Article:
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Wildlife biologist Andrew Stein ’99 is combining modern technology and ancient methods to save the world’s most extraordinary predators.
By Doug Daniels
he magnificent leopard. A stealthy and secretive creature of elegance, slinking about beneath the murky veil of night’s shadow.
Known for their unrivaled adaptability, leopards inhabit the most diverse range of environments of any wild cat on Earth, from Sub-Saharan Africa to the Himalayan Mountains, the Russian far-east to the steamy rainforests of Southeast Asia, and even the desert environs of the Middle East.
Until recently, global leopard populations were believed to be healthy and largely unthreatened. And despite some data over the years painting a fairly optimistic portrait of leopard populations, their wide distribution and skillful avoidance of humans have always posed major challenges for researchers and conservationists, and an aura of mystery about these large cats has persisted.
So in 2014, when the International Union for Conservation of Nature was assembling a team to reassess the population status of leopards with the use of modern technology like GPS tracking, Andrew Stein ’99 was the perfect choice to lead it.
Stein, an assistant professor of natural science at Landmark College in Vermont, founded the organization Communities Living Among Wildlife Sustainably (CLAWS) in 2014, which works to address conflict between humans (typically ranchers and farmers) and large predators, including lions, wolves, hyenas, and Stein’s personal favorite, leopards.
“I had always loved animals, particularly big cats, and as a zoology major at Conn, I was fascinated by lions,” Stein recalls. “But it wasn’t until I went to Kenya during my junior year study away and I saw my first leopard in Samburu National Reserve that I just said, ‘This is my animal,’ and I quickly realized, unlike lions and tigers, there had been hardly any work done on them.”
Sadly, Stein and his team discovered that leopards are in much worse shape globally than anybody thought, having lost three-quarters of their natural habitat, mostly to deforestation. The previous status report simply hadn’t had the advanced technology that Stein used, and the vastly more accurate data revealed some alarming trends and elevated the status of leopards to “vulnerable,” one level below “endangered.”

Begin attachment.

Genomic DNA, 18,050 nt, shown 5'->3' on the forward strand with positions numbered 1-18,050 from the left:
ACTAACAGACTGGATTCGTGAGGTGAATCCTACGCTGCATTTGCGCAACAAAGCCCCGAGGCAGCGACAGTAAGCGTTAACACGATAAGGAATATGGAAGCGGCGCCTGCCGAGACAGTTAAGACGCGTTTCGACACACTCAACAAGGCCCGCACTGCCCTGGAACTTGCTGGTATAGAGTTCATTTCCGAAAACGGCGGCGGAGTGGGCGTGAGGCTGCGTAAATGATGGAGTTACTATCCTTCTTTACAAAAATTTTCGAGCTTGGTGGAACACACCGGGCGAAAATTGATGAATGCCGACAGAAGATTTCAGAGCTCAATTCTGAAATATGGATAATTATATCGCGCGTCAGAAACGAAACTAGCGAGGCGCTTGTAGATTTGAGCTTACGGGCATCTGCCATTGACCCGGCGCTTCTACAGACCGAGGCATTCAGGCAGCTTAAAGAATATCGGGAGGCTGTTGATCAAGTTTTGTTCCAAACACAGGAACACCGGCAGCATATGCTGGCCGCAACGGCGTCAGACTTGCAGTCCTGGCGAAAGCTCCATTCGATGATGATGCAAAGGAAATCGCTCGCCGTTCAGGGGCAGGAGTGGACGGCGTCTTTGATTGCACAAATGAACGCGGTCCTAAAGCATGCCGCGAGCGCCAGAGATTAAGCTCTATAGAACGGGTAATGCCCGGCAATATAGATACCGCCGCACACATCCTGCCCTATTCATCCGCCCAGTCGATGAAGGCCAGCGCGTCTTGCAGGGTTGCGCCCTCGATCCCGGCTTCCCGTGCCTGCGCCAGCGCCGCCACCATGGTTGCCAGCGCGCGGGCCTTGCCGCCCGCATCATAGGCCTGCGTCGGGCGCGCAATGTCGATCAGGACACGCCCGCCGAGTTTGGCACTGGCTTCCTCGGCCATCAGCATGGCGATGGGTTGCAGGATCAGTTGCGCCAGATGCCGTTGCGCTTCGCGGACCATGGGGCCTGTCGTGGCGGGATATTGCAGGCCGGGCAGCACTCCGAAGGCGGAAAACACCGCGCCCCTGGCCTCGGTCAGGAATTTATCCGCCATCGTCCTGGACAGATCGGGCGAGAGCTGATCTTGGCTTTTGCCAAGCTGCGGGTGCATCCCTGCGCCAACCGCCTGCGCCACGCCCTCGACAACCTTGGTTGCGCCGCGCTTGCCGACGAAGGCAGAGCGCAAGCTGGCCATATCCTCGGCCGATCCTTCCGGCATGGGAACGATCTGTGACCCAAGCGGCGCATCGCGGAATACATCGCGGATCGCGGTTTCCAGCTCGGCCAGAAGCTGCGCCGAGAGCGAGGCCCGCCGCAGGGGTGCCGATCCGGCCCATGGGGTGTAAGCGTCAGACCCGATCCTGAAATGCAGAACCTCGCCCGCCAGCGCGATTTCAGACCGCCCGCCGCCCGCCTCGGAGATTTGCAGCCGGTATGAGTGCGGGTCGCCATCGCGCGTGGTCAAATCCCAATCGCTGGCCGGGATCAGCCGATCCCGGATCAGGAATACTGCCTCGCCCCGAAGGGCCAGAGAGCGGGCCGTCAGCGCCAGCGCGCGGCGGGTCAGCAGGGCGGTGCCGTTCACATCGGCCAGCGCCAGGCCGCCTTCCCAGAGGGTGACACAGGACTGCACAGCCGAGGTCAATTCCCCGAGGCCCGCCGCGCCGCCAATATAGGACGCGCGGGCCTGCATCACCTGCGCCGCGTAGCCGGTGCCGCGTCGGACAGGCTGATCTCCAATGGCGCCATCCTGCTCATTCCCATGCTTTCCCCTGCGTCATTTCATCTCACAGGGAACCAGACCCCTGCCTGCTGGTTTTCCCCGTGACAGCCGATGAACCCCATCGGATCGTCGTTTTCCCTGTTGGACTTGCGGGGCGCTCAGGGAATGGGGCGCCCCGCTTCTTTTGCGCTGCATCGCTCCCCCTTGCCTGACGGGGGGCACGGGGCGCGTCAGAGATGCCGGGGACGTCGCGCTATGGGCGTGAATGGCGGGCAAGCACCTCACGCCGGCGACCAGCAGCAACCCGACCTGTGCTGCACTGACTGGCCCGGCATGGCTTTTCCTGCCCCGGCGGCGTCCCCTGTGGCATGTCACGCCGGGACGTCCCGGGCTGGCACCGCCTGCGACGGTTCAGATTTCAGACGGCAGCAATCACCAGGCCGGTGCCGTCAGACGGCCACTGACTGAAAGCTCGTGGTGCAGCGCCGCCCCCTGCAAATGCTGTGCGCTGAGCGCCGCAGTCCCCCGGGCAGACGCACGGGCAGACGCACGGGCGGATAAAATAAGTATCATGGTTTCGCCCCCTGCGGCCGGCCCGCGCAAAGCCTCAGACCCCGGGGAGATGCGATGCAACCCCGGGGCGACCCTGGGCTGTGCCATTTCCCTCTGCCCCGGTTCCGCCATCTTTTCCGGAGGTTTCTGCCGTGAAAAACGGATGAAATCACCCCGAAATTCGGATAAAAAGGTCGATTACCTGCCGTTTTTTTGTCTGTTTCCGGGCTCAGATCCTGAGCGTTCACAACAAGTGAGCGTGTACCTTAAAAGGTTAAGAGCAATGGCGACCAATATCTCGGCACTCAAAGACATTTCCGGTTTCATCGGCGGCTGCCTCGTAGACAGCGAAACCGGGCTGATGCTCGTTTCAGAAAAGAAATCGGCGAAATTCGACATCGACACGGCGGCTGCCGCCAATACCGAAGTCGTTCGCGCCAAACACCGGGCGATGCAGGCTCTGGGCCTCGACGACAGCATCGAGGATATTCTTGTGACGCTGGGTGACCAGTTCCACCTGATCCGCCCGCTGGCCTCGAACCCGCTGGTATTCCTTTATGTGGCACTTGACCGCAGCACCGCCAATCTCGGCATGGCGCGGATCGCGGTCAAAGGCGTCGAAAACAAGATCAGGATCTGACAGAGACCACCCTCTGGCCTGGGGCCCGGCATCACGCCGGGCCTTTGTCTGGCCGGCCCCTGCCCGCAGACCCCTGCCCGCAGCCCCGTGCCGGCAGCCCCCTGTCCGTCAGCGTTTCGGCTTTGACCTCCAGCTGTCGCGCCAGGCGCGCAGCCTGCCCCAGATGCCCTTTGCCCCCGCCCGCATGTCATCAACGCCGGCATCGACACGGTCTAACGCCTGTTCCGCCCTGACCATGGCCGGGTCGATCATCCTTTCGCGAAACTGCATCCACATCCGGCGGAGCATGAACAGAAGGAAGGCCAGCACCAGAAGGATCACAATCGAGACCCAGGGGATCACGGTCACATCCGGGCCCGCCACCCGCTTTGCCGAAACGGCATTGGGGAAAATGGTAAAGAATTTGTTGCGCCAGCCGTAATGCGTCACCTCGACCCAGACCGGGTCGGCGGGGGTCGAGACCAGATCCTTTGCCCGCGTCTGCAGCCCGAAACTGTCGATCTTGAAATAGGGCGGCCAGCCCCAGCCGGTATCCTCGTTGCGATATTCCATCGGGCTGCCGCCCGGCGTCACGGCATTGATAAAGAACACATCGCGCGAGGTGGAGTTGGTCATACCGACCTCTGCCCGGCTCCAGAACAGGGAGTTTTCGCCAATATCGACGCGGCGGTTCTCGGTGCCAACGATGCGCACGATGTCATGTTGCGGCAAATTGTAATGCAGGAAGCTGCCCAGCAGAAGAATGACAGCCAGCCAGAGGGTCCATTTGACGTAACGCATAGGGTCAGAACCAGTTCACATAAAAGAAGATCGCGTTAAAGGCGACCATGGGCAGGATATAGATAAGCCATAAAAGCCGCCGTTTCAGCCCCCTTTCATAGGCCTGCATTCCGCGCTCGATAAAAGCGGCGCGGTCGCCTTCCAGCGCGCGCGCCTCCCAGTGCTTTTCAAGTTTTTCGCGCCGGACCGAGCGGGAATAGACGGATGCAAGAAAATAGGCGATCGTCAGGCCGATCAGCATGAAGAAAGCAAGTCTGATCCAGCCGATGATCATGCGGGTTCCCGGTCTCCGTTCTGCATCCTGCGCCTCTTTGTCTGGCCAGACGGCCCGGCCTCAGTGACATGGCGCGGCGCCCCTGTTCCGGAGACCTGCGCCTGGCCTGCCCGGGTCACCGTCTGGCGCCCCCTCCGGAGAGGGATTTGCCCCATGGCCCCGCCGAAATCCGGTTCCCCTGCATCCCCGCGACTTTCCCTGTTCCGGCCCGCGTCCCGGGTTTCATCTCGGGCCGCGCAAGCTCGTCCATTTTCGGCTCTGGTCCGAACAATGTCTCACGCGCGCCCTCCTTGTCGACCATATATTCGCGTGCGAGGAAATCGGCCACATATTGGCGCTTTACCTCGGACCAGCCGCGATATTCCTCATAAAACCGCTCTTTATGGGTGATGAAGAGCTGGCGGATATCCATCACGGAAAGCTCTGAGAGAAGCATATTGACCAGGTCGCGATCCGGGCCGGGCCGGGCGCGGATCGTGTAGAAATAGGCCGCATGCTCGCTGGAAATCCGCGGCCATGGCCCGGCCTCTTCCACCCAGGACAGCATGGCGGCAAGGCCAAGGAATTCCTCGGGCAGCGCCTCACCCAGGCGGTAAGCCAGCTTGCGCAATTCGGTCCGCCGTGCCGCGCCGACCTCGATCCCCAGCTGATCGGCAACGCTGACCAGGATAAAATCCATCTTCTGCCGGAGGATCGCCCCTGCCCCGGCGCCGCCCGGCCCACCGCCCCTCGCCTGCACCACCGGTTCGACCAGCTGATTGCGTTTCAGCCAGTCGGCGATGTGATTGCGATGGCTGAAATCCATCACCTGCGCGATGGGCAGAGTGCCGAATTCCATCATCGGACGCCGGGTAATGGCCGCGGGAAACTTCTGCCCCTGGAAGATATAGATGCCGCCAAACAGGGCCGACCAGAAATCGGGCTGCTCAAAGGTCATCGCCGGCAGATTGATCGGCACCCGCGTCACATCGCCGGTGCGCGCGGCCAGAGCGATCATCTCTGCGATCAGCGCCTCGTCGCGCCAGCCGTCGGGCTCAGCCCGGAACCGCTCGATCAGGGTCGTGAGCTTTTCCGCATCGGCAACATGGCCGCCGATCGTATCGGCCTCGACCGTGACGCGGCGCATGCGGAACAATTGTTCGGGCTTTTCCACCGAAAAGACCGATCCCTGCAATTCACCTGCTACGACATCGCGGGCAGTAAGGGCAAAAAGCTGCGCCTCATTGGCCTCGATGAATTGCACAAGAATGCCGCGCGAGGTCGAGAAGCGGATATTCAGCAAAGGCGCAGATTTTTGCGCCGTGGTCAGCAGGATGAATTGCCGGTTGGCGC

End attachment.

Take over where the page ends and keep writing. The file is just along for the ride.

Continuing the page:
“I think leopards are victims of their own success in some ways, because they’re so secretive they’ve managed to fly under the radar while we’ve been unaware of the problems they’re facing,” Stein says.
As specific geographic examples, Stein points to large portions of Asia and Africa that have experienced dramatic declines in leopard populations.
Two-thirds of China was believed to be full of leopards, but Stein’s team found only a few small patches around protected areas. And in West Africa—one region scientists and conservationists thought was a leopard haven—now only a few remnant populations are scattered throughout a handful of different countries. In Central Africa, deforestation is occurring at such a rapid pace that the habitat for leopards is quickly vanishing.
The seed for CLAWS was planted while Stein was finishing up his Ph.D. in wildlife fisheries and conservation in Namibia and he had an epiphany one night talking to local farmers.
“At the first farmer’s meeting I went to in Namibia, I told everybody I was there to study leopards and asked if there was anything I could do to help,” Stein says.
“This one guy raised his hand and said, ‘We hate predators, but we hate predator researchers even more because you guys tag and track these animals and know where they are but don’t tell us, so I don’t have a chance to protect my livestock.’”
This marked a major turning point, because Stein realized that farmers might be willing to take preventive measures to protect their livestock if they are simply provided information about the predators’ habits and locations, which would result in fewer retaliatory killings.
After finishing his Ph.D., Stein did a postdoctoral project in Botswana in the Okavango Delta for three years as the research coordinator for a large predator camp that studied lions, leopards, cheetahs, spotted hyenas and African wild dogs.
When Stein later returned to the U.S. to teach, he got word of a bloody and ongoing conflict between lions and local ranchers back in Botswana that was wiping out the large cats. Stein decided to act by creating CLAWS.
The results of the reprisal killings of lions for eating livestock in Botswana were devastating. In 2013, just before CLAWS was created, 50% of the local lions were killed in that one year alone. And one of the most popular methods for killing the lions—by poisoning a carcass the lion was likely to later to feed on—also had the unintended consequence of killing off large populations of other scavengers that were vital components of the ecosystem. But Stein’s efforts quickly began to reverse the damage.
“Since we started this program in 2014, the lion population has steadily been recovering, with eight new cubs born in 2019, and a significant drop in killings,” he says.
Achieving those results in such a relatively short period of time has required a creative blend of science, technology, cultural education and relationship-building.
First, Stein decided to compose his field staff entirely of local citizens of Botswana, which helped develop trust among the organization and the villagers.